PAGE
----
Bottled up demand

Saudi Arabian soft drinks giant, Aujan Industries, is doubling its capacity with the opening of a 50,000m2 production facility in Dubai Investments Park. The centre is key to the company’s dream of becoming a US $500 million business.

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By  David Ingham Published  June 1, 2005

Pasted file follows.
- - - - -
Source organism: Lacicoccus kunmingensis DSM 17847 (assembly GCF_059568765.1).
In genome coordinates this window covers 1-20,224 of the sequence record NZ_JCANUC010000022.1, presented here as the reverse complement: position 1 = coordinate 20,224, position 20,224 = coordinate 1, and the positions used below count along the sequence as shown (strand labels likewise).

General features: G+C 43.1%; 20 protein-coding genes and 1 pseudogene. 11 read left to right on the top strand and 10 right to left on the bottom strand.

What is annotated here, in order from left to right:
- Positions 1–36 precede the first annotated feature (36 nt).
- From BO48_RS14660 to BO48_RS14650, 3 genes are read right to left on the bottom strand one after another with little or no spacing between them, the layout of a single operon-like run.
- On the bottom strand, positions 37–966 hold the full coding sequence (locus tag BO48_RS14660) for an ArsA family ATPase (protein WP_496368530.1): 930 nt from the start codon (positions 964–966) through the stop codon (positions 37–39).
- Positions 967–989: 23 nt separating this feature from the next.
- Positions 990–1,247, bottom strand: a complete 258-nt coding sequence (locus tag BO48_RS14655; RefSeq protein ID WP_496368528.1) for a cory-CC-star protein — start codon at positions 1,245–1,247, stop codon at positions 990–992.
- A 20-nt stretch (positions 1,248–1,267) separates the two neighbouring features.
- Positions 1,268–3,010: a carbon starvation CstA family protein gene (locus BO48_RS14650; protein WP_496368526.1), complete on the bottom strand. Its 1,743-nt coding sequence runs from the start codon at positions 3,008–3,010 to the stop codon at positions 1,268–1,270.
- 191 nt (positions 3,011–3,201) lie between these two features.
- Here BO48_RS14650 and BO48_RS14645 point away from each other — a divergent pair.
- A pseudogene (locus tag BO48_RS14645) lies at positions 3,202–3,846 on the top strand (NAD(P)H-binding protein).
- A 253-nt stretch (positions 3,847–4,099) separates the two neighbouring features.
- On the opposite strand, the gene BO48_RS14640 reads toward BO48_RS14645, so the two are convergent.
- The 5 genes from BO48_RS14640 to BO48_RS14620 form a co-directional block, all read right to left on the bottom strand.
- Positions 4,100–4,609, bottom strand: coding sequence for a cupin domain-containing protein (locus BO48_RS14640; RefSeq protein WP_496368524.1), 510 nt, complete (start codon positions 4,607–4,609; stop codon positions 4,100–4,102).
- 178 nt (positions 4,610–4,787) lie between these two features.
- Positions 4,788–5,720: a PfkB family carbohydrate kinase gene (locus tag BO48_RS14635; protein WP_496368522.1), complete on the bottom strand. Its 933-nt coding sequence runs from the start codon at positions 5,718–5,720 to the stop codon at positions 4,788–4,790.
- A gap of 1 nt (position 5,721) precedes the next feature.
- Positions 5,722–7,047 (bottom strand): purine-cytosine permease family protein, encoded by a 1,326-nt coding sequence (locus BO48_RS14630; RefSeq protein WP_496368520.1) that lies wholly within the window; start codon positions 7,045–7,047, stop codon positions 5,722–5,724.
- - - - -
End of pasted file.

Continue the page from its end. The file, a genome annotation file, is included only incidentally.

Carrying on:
|~||~||~|Aujan Industries is on the move. The Saudi-based beverage maker is putting the finishing touches to a US $51.77 million facility that will almost double its manufacturing capacity. The construction of the new 50,000 m² fab, which is located in Dubai Investments Park, comes as the result of Aujan’s spectacular export growth. The company has outlined plans to double revenue from 2004’s figure of US $250 million within five years and the bulk of that growth will come from markets such as Iran, Iraq and North Africa. The majority of the output from Aujan’s new facility will go to these emerging markets. “Most probably, more than 60% of production will be for export, to other GCC countries or other parts of the world,” explains Hussain Ali Aba Hussain, general manager, beverage plant, Aujan Industries. “We are already very strong in North Africa, and we are very strong in Iran and in Iraq as well,” he adds. When the factory formally opens, most probably in the first week of July, it will have two production lines: one for cans and the other for non-returnable bottles (NRBs). The speed of the can line is a spectacular 1200 cans per minute, which translates into about 55,000 cases per 20 hour production day and almost 18.5 million cases per 335 day production year. The NRB line will run at a targeted 750 bottles per minute, which translates into about 36,000 cases per day and just over 12 million per production year. This overall capacity of 30 million cases per year is close to the 40 million figure of Aujan’s sole existing facility in Dammam, Saudi Arabia. However, 30 million cases per year is just the target for phase one of the facility. “We are going to add three more lines, and depending on what we add, we expect this factory to do 50 million cases,” explains Hussain. “The other lines will be used for family sized packs, where you have fewer units in the case [nine or six rather than 24].” The opening of the facility will also mark the first time that Aujan has had the capability to produce Barbican, its non-alcoholic beer, in the region. Since the brand was created over ten years ago, Barbican has had to import the product from contract manufacturers in Europe. The addition of the facility’s third line will take place in 12-18 months. Within 24 months from now, the fourth and fifth lines will be added. The space that those lines will fill is currently being used for warehousing, but once the lines are put in place, storage will be shifted towards the back of the facility. “We have tried as much as possible to build this factory in the most optimum way,” enthuses Hussain. “We have built something that people, when they come and visit, will see has been built very, very efficiently with the correct flow of packaging, materials and finished goods. We already have 25 years of experience of a factory with eleven production lines [in the Dammam facility.] You can imagine the experience we have carried forward in the implementation and design of this factory.” The equipment used in the warehouse’s production area is described as ‘state of the art’ and comes from a variety of top European suppliers, whose identity Hussain would not reveal. “It was bought to run at high speed, very efficiently and most importantly, with the least human intervention,” he explains. “You just tell the machine you would like to produce Rani Orange Float in 240 ml. The machine has all the formulas stored in it: all you have to do is put in the raw materials and the machine will give you the final product with almost 99% accuracy between one batch and the other.” When Logistics Middle East visited the enormous facility in late May, Aujan’s technical team was in the midst of commissioning the can line, which had by then reached a speed of around 300 cans per minute. The second line is due for commissioning by mid-June and the formal inauguration of the factory has been pencilled in for 20th June. “We will be in full commercial production, hopefully, by the first week of July, running at about 90% efficiency,” says Hussain.||**|||~|Representatives---EMITAC---.jpg|~||~|Hussain expects few problems with after sales technical support, as the plant team has been put through extensive training on how to use the equipment and has worked alongside the supplier during its commissioning. If any problems do emerge that cannot immediately be fixed, a team of 40 maintenance technicians based at the Dammam facility is also always on call. “We can bring them over if there are any problems the people here cannot solve. However, I do not foresee we will have problems as far as the mechanical side is concerned,” says Hussain. At the back end, Aujan uses MFG/PRO as its ERP system. A definite plan has also been put in place to begin deployment of RFID once the new factory is running at full steam. “The Dubai plant here is so well structured and so well organised that I believe we can begin our automated warehousing here,” explains Hussain. “RFID will help to control our stock and reduce our costs, especially here in Dubai where our costs are high.” Within the GCC, Aujan delivers finished products direct to store using its own branded trucks. In Saudi Arabia, it has now equipped its fleet with handheld global positioning systems (GPSs) that help it optimise delivery routes and track deliveries. Plans are in place to roll out the system in the UAE. Outside Saudi Arabia, Aujan’s strategy is to continue to work with the in-country partners it has had in place for many years, even though legal changes may no longer require it to. Iraq, one of its biggest markets, is currently supplied by trucking products from Saudi Arabia to Jordan and then from Jordan to Iraq. The company hopes that direct container shipment services will start soon. Iran, a massive market for Aujan, is supplied using container ships. The company has offices and warehouses there, but it currently has little need for distribution facilities and operations on the ground. “As soon as goods land, they are sold off the container,” explains Hussain. The opening of the facility in Dubai Investments Park is just the beginning of Aujan’s ambitious growth plans. The market could immediately absorb the 30 million cases that the factory will produce and there will still be extra demand, according to Hussain. For that reason, plans for a third facility, of the same size and with the same equipment, are already on the drawing board. “It is going to be a facility as big as this [one], it is also in the region and whatever we have learned here, we will make sure we execute there,” says Hussain. “We are looking at having this facility fully operational in less than 24 months from today.” Even once this project is complete, Hussain and the rest of Aujan’s plant team will still not be able to relax. By 2013, Aujan’s management aims to have five more production facilities of the same size and capacity in place.||**||